Hindu-Buddhist roots of Christianity

    MP Ajith Kumar 

    Who followed Buddha? Jesus … [but] Christianity became disfigured when it went to the West … that is my reading”. Thus commented Mahatma Gandhi in his address, ‘Message of the East’ he delivered before the first Asian Relations Conference at Delhi (April 2, 1947). But the “message of Asia” he said is something “not to be learnt through European spectacles”. In fact the West’s dilettantish reading into Christianity making it the twin brother of its economic interest has deeply marred the beauty of human civilization.

    Max Muller in his Sacred Books of the East (Vol. XI) confirms that ‘Messiah’ which in Persian means the ‘great traveler’ is nobody other than the ‘Mettayya’ of the Buddhist literature. Isa Messiah was indeed the great messenger of ‘Isa’, which means God in Sanskrit. It is thus history that Christ’s teachings were Indian in origin.

    Mahatma Gandhi was right in his judging Christianity as an offshoot of oriental culture, especially the one that sprang up from India’s soil. Swami Vivekananda has already stated, “I am of the religion of which Christianity is an offshoot and Buddhism its rebel child”.

    The statements of these great ones are amply shored up by a number of historical evidences that go to prove Christianity’s Indian background. The theory that Jesus Christ spent a considerably formative part of his life in India from where he formed his teachings’ philosophical background was proposed by a good number of scholars and researchers, most of them Westerners and some from India.

    Scrolls from the Lamasery of Leh mention Christ’s life there. Even the Book of Luke, an almost complete biography of Christ, does not answer to where he was between the ages of 13 (after he was lost and found in the temple) and 29 when he came out to be baptized by St. John. Buddhist scrolls unravel this missing link.

    Nicolai Notovitch, a Russian scholar who visited India in 1887, has recorded Jesus’ visit to Leddakh and other eastern places in his book The Unknown Life of Jesus Christ (Dover Publications, Inc. New York, 2008). In Hemis Lamasery at Leh Notovitch found 84,000 scrolls some of which contain the biography of the prophet ‘Isa’ or Jesus. “Isa”, Notovitch writes, “born in Israel … when reached the age of 13 … disappeared secretly from his parents’ house … set out towards Sind … with the purpose of perfecting himself in the divine knowledge and studying the laws of the great Buddha”. (Notovitch, pp. 27-28) He wandered through Sind, Bodh Gaya, Rajagriha and other holy cities including Jagnath in the country of Odisha where Indian preceptors initiated young Isa to Vedic studies. But the philosophy of equality Jesus studied from the Vedas and the teachings of the Buddha and proclaimed among the Vaishyas and Shudras irritated the Brahmins who attacked him both verbally and physically with the result that he was forced to leave the place and live disguised under different names – Isa, Yuz, Yuzu, Issa, Yuza etc.

    Forced to flee the Himalayan region, Jesus returned to Israel via Persia at the age of 29.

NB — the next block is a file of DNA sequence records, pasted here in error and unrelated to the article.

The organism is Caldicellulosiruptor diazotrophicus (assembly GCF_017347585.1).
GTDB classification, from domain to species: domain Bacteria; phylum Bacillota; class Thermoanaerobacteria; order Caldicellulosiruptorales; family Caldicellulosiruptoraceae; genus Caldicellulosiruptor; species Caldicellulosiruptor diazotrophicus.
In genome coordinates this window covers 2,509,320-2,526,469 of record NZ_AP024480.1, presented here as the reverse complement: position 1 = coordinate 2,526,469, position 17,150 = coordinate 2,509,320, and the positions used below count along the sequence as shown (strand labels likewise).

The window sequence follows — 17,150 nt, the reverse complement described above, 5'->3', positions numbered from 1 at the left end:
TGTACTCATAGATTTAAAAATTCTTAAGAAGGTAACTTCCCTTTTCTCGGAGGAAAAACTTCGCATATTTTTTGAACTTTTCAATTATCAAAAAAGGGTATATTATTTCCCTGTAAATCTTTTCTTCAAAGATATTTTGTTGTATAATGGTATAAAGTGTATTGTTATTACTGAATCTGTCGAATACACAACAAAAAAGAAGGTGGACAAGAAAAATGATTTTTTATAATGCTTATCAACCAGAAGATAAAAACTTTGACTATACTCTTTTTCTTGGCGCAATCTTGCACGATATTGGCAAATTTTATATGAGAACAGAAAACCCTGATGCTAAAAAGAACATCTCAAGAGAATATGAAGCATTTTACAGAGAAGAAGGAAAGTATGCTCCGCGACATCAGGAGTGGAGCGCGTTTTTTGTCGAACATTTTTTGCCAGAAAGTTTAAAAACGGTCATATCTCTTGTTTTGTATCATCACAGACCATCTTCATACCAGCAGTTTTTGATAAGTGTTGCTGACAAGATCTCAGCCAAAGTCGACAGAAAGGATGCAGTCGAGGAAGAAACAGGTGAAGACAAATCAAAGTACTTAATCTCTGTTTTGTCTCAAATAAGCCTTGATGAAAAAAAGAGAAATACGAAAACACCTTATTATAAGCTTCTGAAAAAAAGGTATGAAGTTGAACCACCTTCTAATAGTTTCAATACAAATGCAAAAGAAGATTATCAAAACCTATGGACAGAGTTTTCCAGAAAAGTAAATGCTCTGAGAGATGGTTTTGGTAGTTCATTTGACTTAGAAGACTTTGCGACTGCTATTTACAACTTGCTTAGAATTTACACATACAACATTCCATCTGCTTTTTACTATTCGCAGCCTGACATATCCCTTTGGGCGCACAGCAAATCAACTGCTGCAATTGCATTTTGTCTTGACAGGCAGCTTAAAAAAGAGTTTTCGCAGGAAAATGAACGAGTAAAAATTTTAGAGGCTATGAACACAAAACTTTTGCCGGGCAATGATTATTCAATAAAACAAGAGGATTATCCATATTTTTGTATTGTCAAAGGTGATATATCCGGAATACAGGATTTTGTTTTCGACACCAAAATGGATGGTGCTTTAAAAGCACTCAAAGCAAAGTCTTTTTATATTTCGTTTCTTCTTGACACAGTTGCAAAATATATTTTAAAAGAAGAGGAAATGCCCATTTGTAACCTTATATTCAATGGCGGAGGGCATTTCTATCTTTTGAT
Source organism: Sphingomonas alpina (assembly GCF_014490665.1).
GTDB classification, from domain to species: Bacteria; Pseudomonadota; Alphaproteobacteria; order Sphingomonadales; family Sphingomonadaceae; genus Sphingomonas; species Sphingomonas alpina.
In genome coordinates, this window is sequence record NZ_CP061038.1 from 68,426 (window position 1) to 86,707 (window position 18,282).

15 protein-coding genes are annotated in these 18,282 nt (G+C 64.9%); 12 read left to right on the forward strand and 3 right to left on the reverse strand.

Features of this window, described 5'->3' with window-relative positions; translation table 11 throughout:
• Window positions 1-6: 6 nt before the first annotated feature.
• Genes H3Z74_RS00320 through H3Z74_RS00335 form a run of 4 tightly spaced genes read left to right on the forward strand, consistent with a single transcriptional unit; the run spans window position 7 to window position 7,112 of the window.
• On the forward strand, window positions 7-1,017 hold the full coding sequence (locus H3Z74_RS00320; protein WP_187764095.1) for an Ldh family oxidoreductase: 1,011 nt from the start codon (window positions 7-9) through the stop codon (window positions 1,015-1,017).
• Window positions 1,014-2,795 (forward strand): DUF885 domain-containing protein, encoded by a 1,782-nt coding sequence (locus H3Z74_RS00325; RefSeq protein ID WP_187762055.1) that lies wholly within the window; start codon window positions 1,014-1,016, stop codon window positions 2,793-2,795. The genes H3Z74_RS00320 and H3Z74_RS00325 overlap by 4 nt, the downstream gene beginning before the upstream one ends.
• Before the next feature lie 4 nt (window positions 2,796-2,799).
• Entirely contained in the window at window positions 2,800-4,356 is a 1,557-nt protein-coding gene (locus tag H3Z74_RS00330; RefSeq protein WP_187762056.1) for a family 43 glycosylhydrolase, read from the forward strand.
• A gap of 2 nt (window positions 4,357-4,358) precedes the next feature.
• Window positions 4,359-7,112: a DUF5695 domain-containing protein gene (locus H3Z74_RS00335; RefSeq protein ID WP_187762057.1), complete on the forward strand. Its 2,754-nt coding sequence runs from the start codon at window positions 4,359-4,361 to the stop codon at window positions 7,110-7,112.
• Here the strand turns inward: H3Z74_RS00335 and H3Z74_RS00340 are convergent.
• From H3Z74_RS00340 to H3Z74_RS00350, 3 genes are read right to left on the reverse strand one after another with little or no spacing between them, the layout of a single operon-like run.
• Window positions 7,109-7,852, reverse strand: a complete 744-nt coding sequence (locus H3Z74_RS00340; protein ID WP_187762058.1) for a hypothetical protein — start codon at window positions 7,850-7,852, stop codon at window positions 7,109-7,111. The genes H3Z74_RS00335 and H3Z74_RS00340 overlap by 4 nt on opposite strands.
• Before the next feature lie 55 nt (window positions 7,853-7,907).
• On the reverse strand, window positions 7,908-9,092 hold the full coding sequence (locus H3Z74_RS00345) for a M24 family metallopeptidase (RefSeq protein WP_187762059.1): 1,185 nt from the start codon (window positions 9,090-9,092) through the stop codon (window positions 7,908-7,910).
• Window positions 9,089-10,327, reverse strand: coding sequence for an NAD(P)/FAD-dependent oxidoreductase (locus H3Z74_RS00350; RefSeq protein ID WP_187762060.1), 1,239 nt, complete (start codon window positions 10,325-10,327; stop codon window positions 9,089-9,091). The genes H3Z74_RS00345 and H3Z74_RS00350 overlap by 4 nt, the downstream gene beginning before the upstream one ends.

Many inquisitive ones verified the writings of Notovitch. In 1922, Swami Abhedananda traveled to Hemis monastery to know whether Notovitch did in fact obtain the Buddhist manuscripts on Jesus sojourn in the East. Having gone through the same manuscripts which the Lama of the monastery gave for verification the Swami wrote in Bengali the book titled Kashmir O Tibbate i.e. In Kashmir and Tibet. Abhedananda writes,
    Isa was unwilling to marry … left Jerusalem, joined a group of traders, set out for the land of Sind … crossed the northern Sind … arrived at the home of Jagannath, the country of Vyasa-Krishna’s mortal play … there he began reading, learning and expounding the Vedas … lived for six years in Rajagriha, Kasi and other holy places … set out for Kapilavastu, the birthplace of Lord Buddha … lived six years with Buddhist monks … learned Pali and Buddhist scriptures … returned to his homeland at the age of 29 … (Elizabeth Clare Prophet, The Lost Years of Jesus, Bombay, 2013, pp. 205-206.)

    From the Buddhist teachers, Christ learnt the tenets of non-killing, meditation and unattached work, which he later taught his followers. Max Muller in his Sacred Books of the East (Vol. XI) confirms that ‘Messiah’ which in Persian means the ‘great traveler’ is nobody other than the ‘Mettayya’ of the Buddhist literature. Isa Messiah was indeed the great messenger of ‘Isa’, which means God in Sanskrit. It is thus history that Christ’s teachings were Indian in origin.

    Historians opine that after crucifixion Christ returned to Bethpur or Bandipur on the banks of Jhelum in Kashmir where he met the lost children of Israel and spent his old age. As per the descriptions of the New Testament Jesus Christ did not die on the Cross. Thus goes the Book of Luke: After the Crucifixion Joseph of Arimathaea went to Pilate and asked for the body of Jesus. He then took it down, wrapped it in a shroud and put it in a tomb which was hewn in stone. Meanwhile the women who had come from Galilee with Jesus [too joined him]. They took note of the tomb and how the body had been laid. Then they returned and prepared spices and ointments … they went to the tomb with the spices they had prepared. [But] they found that the stone had been rolled away from the tomb … they could not find the body of the Lord Jesus.

    Afraid and confused, they were about to return without the body of Christ anointed, but became hopeful at the words of the two men in brilliant clothes who suddenly appeared at their side and asked, “Why look among the dead for someone who is alive?” After a while Jesus himself came up and walked by their side. Afraid that it was the ghost of Jesus, they got agitated. Christ having recognised their feelings, said, ‘Why are you so agitated, and why are these doubts stirring in your hearts? See by my hands and my feet that it is I myself. Touch me and see for yourselves; a ghost has no flesh and bones as you can see I have.’ And as he said this he showed them his hands and his feet. Their joy was so great that they still could not believe it, as they were dumbfounded; so he said to them, ‘Have you anything here to eat?’ And they offered him a piece of grilled fish, which he took and ate before their eyes.